Passer Pipiabat

“Incidentally, this poem – or, more specifically, the onomatopoeia of its two central words, “passer” and “pipiabat” – did more than anything I can remember to make me want to become a writer. I can still hear our Latin teacher, Miss Ferguson, piping out in her most piercing sparrow’s voice, “passer pipiabat”, getting us to notice how much the plosive rhythm resembled a bird singing. That words were music, that, at the same time they were marks on a page, they also referred to things in the world and, in skilled hands, took on properties of the things they denoted, was for me, at 15, an exciting discovery, all the more notable for the fact that this poetic effect had been devised by a young man dead for two thousand years, who’d sent this phrase drifting down the centuries to reach me in my Michigan classroom, filling my American ears with the sound of Roman birdsong.

The above passage is what Jeffrey Eugenides wrote in a piece in The Guardian on Feb 9, 2008. His words are about the effect Gaius Catullus’s “Lesbia” had on him and how the words “passer pipiabat” inspired him to write. I haven’t yet read the poem, have never come across it and am hearing about it for the first time. But what Jeffrey Eugenides has written about words is what holds me in thrall. About the onomatopoeia that extends beyond just the words, the aura or halo around the words, the ever extending outward spirals – to my mind. I love how he talks about the words being music at the same time that they were marks on a page, things in the world and calling out to him from over two thousand years ago; the power of words.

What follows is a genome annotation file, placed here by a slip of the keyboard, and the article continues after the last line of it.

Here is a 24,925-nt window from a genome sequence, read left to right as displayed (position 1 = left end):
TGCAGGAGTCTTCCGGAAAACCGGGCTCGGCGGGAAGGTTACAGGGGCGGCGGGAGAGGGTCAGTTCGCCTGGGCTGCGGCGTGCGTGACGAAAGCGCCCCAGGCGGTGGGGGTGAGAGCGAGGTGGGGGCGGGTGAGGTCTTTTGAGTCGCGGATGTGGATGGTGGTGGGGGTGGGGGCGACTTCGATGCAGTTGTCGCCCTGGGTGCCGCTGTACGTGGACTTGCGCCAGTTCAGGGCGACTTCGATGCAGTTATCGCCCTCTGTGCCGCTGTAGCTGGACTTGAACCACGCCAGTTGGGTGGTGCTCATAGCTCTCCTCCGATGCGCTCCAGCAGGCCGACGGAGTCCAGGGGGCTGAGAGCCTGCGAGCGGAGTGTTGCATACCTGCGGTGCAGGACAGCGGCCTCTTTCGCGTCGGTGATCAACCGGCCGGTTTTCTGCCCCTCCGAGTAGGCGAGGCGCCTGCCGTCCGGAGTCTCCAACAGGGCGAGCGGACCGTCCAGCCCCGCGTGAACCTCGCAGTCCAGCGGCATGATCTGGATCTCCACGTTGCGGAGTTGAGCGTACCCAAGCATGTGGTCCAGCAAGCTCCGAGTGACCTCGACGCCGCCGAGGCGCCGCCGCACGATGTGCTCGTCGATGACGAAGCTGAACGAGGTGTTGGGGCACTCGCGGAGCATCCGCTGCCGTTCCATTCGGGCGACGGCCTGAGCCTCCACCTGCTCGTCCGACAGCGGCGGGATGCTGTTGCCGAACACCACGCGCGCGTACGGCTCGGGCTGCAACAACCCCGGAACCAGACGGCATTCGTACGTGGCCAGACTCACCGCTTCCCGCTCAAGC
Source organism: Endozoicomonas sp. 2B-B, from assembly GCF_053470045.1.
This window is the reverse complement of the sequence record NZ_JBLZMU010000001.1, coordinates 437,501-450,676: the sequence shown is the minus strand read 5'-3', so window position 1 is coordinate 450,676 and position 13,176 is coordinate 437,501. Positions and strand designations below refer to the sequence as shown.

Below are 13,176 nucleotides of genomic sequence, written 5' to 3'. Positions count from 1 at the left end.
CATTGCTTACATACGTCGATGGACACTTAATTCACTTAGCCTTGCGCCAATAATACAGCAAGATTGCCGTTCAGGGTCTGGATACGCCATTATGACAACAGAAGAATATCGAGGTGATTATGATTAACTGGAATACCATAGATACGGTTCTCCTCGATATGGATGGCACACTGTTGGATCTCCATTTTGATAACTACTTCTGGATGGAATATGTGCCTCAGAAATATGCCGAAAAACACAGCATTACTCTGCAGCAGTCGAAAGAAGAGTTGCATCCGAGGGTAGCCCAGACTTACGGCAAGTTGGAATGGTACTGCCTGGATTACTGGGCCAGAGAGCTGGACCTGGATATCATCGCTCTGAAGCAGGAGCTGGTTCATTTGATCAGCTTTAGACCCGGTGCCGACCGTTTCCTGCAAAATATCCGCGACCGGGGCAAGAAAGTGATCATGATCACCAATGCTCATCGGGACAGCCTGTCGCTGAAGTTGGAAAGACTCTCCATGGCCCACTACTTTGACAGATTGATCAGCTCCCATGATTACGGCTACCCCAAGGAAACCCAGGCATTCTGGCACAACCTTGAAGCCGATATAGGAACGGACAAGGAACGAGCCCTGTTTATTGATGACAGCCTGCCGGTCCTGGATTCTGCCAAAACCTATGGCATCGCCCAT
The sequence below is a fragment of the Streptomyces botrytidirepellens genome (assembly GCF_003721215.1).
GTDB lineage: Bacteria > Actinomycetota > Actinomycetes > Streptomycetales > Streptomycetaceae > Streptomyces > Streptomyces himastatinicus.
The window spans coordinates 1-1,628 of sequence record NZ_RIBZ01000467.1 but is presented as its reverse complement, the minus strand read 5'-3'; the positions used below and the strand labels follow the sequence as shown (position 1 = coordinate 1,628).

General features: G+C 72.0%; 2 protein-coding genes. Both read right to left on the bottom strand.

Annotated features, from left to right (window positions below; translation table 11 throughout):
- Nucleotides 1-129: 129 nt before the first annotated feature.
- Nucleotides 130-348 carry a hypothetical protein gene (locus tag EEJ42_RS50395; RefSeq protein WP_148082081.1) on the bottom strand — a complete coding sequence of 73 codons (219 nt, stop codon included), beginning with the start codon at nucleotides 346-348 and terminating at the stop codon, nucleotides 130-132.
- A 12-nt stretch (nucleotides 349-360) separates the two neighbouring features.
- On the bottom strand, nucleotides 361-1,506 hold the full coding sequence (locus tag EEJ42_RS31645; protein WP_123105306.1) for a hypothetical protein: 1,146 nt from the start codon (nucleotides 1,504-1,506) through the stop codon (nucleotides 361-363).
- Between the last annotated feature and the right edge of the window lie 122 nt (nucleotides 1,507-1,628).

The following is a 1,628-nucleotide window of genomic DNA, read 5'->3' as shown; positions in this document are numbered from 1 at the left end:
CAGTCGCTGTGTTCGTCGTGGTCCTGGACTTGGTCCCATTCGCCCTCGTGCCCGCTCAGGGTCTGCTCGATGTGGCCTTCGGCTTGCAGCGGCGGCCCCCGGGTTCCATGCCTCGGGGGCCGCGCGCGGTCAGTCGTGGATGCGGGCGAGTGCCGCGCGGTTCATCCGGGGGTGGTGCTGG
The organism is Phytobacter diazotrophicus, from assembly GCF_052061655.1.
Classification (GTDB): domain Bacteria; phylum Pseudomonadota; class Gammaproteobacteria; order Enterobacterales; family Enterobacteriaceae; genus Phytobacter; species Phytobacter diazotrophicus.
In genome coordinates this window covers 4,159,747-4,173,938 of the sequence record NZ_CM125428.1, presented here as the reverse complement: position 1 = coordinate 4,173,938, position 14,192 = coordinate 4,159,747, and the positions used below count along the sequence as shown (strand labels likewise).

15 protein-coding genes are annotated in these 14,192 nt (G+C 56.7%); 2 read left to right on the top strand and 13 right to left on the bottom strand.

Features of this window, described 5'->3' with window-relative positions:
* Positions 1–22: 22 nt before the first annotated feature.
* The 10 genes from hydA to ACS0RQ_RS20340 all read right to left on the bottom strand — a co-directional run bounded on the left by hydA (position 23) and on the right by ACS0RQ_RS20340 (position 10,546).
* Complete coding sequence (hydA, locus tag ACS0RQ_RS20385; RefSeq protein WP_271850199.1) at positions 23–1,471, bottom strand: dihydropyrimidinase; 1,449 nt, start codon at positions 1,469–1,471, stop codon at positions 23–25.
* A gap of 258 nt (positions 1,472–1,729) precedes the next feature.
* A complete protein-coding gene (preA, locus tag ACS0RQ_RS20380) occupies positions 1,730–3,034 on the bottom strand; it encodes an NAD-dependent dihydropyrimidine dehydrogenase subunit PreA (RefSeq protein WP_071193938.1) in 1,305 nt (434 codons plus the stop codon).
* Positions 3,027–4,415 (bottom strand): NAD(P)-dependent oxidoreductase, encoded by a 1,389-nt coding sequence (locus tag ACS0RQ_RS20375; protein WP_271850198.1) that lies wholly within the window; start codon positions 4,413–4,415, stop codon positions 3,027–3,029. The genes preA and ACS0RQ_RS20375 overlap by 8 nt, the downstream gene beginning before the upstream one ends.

His words also bring to mind that early lesson in Physics in the chapter that dealt with pulleys and levers; the lever or fulcrum being an object that could multiply the mechanical force that could be applied to another object. That’s what the right words can do, their presence hinting at weightier concepts, associations and relations that are abstract and flighty notions in a reader’s mind. The ‘poetic effect’ he talks about above is not unlike the effect of a small and rigid object like a lever.

Ultimately, reading things like the passage above leave me with a sense of wistfulness at my shortcomings as a writer and the reason why there are such long gaps in my writing, the reason why I harbor no ambitions as a writer. Words, the right words, like everything else I seek, shimmer out there in the distance like objects that tempt and are forever out of reach.

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